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Nashville mayor orders ‘non-essential’ businesses to close, residents to stay home

Nashville Mayor John Cooper

NASHVILLE, Tenn. — Nashville Mayor John Cooper ordered all businesses in Davidson County that do not perform essential services to close for 14 days.

During his daily news conference Sunday morning, March 22, Mayor Cooper announced his “Safer At Home Order,” set to take effect at 12:01 a.m. on Monday, March 23.

What does the “Safer At Home Order” mean?

Residents of Metro Nashville and Davidson County are required to stay inside their homes unless they are engaged in certain “essential activities.” On those occasions when you are out of your home for necessary tasks, stay at least six feet away from others.

You can… 

  • Go to the grocery, convenience, or warehouse store
  • Go to the pharmacy to pick up medications and other health care necessities
  • Go to medical appointments (check with your doctor or provider first)
  • Go to a restaurant for take-out, delivery, or drive-thru
  • Care for or support a friend or family member
  • Take a walk, ride your bike, hike, jog, and be in nature for exercise — just keep at least six feet between you and others
  • Walk your pets and take them to the veterinarian if necessary
  • Help someone to get necessary supplies
  • Receive deliveries from any business which delivers

You should not … 

  • Go to work unless you are providing essential services as defined by this order
  • Visit friends and family if there is no urgent need
  • Maintain less than six feet of distance from others when you go out
  • Visit loved ones in the hospital, nursing home, skilled nursing facility, or other residential care facility, except for limited exceptions as provided on the facility websites

Which services are deemed essential?

The following essential activities will remain open:

  • Federal and state offices and services, including post offices and airports
  • Essential Nashville government functions including law enforcement, transportation, and businesses that provide government programs and services
  • Food and beverage: grocery and beverage stores, farmers markets, food banks, catering, convenience stores selling food, agriculture, food processing, feed mills, and other businesses that directly support the food supply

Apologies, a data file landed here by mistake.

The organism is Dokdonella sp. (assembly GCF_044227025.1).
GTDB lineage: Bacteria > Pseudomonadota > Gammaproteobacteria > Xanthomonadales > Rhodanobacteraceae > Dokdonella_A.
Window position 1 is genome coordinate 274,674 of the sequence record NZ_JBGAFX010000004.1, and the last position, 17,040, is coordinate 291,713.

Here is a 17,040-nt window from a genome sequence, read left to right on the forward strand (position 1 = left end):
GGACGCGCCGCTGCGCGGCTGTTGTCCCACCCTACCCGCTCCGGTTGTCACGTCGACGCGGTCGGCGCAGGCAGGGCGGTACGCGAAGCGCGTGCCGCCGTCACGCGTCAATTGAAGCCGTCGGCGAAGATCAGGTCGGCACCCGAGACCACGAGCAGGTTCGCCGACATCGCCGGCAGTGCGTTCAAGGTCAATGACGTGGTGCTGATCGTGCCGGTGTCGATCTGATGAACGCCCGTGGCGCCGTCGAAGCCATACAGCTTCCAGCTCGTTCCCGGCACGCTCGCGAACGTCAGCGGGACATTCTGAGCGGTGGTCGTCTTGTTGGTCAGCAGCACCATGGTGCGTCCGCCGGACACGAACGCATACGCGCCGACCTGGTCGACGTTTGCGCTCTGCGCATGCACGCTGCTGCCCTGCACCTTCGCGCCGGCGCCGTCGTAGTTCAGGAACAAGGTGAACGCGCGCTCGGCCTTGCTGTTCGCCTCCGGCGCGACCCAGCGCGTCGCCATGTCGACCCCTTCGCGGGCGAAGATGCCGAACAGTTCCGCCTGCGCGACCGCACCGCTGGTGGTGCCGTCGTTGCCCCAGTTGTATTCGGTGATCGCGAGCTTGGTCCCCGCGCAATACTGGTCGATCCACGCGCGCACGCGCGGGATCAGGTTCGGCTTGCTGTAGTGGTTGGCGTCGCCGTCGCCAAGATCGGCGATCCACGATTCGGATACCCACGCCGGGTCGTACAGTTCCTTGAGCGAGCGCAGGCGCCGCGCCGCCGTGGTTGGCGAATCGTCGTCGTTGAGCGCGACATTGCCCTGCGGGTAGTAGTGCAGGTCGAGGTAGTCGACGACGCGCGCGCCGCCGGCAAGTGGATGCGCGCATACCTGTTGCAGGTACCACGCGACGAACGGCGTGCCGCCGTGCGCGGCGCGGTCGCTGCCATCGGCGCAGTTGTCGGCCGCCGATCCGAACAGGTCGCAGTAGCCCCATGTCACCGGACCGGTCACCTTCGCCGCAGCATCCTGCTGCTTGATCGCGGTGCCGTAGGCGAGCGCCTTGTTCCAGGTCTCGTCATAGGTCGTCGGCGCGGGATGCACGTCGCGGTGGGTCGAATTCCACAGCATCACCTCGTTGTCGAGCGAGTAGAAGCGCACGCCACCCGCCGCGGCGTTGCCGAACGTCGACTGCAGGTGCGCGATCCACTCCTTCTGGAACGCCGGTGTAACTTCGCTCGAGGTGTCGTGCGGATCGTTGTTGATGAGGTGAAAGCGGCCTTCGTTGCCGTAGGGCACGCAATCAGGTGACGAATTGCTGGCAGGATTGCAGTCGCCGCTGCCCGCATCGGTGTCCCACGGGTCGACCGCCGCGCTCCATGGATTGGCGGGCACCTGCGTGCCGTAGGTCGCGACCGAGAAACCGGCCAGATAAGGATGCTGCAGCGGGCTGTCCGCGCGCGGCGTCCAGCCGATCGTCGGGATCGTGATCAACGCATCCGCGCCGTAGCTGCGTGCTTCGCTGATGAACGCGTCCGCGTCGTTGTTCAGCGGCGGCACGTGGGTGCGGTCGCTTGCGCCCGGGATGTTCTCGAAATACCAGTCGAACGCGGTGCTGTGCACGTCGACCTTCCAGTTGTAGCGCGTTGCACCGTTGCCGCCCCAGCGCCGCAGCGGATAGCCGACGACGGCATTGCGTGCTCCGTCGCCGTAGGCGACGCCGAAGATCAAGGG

• Health care, mental and behavioral health, and biomedical research and businesses that directly support the healthcare industry including health information technology, staffing and supplies
  • Sanitation and waste removal businesses and services
  • Energy, water, and sewage businesses and services
  • Pharmacies and medical supply businesses, and other businesses that directly support the drug and medical supply pipeline
  • Vehicle fuel, support, service stations and businesses
  • Banks, savings and loans, insurance companies, accounting businesses, and other business that directly support the insurance and financial services sector
  • Legal and judicial services
  • Laundromats/laundry/cleaning services
  • Home and business repair, hardware supply
  • Warehousing and storage
  • Construction and facilities design businesses
  • Product logistics, transport, and distribution businesses
  • Parcel transportation and delivery businesses
  • Veterinary and pet supply business and services including agricultural services and the caring and feeding of all livestock and farm animals
  • Home and business cleaning and maintenance services
  • All businesses which rely upon deliveries may continue, including florists